A while back you spoke with Paul Erlich and he made the comment something about …”behaviorism …but we can’t talk about that …” what did he mean?

    I am cursed with the empathetic belief that human behavior could be very different and in fact is desperately wont to be. True we are easily herded but that doesn’t mean that the destiny of humanity need be determined by the few who herd.

  5. Guy McPherson says:

    Jef, it seems to be that patriarchy is among the worst ideas in human history. It leads to ownership. I’ve no idea about Ehrlich’s statement. That was years ago.

  6. michael troy says:

    In 2014 I discovered Guy and I desperately tried to find evidence to counter what you presented, but a year later I accepted your findings and I became deeply depressed for 3 months. I would see children on the bus and realize that they were doomed and I’d see animals and even insects and become deeply saddened. It took me a year to adjust and finally accept the facts. I am depression free. Was it worth it to know the truth? I think so. At least I am not surprised when climate change attacks.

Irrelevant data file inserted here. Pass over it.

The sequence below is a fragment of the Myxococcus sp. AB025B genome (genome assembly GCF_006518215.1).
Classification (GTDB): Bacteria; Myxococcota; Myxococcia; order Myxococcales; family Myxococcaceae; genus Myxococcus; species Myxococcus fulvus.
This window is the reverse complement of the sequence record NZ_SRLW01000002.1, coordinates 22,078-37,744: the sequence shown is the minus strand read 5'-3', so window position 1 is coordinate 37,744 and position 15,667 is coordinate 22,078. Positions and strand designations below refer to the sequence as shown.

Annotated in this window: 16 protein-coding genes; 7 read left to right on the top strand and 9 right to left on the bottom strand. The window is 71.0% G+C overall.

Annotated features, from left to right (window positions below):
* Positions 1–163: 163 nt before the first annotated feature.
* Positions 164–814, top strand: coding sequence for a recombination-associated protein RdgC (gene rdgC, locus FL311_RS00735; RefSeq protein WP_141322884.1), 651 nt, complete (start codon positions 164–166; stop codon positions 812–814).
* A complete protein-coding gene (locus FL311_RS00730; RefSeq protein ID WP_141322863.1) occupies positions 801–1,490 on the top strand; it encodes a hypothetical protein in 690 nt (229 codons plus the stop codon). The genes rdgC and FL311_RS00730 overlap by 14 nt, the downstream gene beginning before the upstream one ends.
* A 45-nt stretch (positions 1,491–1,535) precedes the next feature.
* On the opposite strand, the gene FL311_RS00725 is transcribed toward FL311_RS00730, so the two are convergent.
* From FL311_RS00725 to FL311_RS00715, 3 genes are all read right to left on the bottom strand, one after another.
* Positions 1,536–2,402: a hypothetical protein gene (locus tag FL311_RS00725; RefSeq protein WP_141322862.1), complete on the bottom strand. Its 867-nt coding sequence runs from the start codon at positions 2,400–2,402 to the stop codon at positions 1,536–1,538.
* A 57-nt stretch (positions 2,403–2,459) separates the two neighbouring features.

7. Guy McPherson says:

    Our paths were similar, Michael. I had a long head start and I still struggle daily with the knowledge in my head.

  8. Kristijan Vojnic says:

    Dear McPherson,

    Your bold outstanding expose was main contributor in change of my own expectations of the unraveling future… In this post, it seems to me, like there is still oportunity for change (aka abandonig patriarchism, healing wetiko… getting better society)… but, that stand in great dichotomy with your own expressed execptations and NTHE… eventhough, I do agree with your standpoint about ownership, but… what’s the point anymore? :/